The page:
Comprehension: 0.86; Writing: 0.93) to compute the 95% CI about the assumption of a null
difference between individual PWA and SUR score pairs. These confidence intervals are shown
in Figure 1. Cases falling outside these intervals showed statistically significant disagreement at
p < 0.05. Thirty-three percent of PWA-SUR differences were significant on the Talking scale,
26% were significant on the Comprehension scale, and 15% were significant on the Writing
Effects of Comprehension Impairment on Patient Responses
Finally, in order to evaluate whether comprehension impairment negatively affected
PWAs’ ability to provide meaningful responses, we conducted an additional series of factor
analyses. We included in these analyses only the 116 participants for whom we had PICA scores,
and we began by stratifying this sample into two approximately sub-groups based on
comprehension performance. Specifically, we divided the sample into groups with severe (n =
39), and mild or moderate (n = 77) comprehension impairments based on the average of their
raw scores on the PICA auditory and reading comprehension subtests.
We then evaluated measurement invariance between the severely impaired sub-sample
and the remaining participants, using an approach similar to that described above. This analysis
was motivated by the hypothesis that if comprehension impairment prevented participants with
severe aphasia from understanding and validly responding to the questions, this should be
reflected in non-invariant parameter estimates for the severe group compared to the rest of the
sample. Put differently, if participants with severe aphasia were responding based on incorrect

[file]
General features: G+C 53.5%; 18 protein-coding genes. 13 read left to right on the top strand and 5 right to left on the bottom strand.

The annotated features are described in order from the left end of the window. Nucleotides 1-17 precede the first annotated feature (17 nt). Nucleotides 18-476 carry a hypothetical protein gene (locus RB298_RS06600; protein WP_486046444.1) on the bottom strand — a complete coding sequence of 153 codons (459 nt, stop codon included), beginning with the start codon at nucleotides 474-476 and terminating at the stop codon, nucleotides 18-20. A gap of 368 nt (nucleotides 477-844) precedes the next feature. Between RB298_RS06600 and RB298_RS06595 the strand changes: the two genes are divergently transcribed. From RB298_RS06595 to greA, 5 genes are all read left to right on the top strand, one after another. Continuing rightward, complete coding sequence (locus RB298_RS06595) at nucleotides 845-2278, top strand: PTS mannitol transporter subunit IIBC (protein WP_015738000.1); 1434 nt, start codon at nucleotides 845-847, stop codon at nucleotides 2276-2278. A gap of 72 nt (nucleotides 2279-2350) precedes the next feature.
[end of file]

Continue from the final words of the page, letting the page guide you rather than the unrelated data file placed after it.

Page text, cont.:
understanding of the items, the items’ positions relative to one another on the latent trait scale
and the relative strength of their relationships to the latent trait should be affected. The major
difference between the present analyses and the analyses of PWA-SUR invariance described
above was that in this case the subsamples were independent, permitting us to conduct
traditional multiple group analyses in which only one factor for each scale was specified. Also,
for these analyses, we tested only configural, weak, and strong invariance, because tests of strict
invariance are not particularly relevant for the this question.
The results of these analyses are presented in Table 7. For the Talking and
Comprehension scales, the chi-square difference tests were not significant, suggesting that
severity of comprehension impairment was not associated with reliable differences in factor
loadings or intercepts. For the Writing scale, the test was significant (p = 0.048). Inspection of
the modification indices revealed that the constrained intercepts for the item “communicate by
email” were the single largest contributor to model misfit. Participants with severe
comprehension impairment found this item to be harder (relative to the other items in the Writing
scale) than did the participants with mild-to-moderate comprehension impairment. With this
constraint relaxed, the chi-square difference test was no longer significant.
This is the first investigation of agreement between patient and proxy reports of communication
functioning in aphasia that has demonstrated measurement invariance of the scales in question, a
necessary precondition for making the comparison. The first aim of this study was to evaluate
whether self and surrogate-reported communication functioning can be measured on the same
unidimensional scale. We conducted a series of exploratory and confirmatory factor analyses to
reduce a large initial item pool to form three single-factor scales: Talking, Comprehension, and
Writing. The Comprehension scale demonstrated full strict measurement invariance between self
and surrogate reports. The Talking and Writing scales demonstrated partial strict invariance, after
relaxing cross-group equality constraints on a small number of parameters in each model.
The second aim of this study was to evaluate the level of agreement between self- and
surrogate-reported communication functioning. Correlations between PWA and SUR factor
scores for Talking (0.71) and Comprehension (0.50) were moderately strong, while the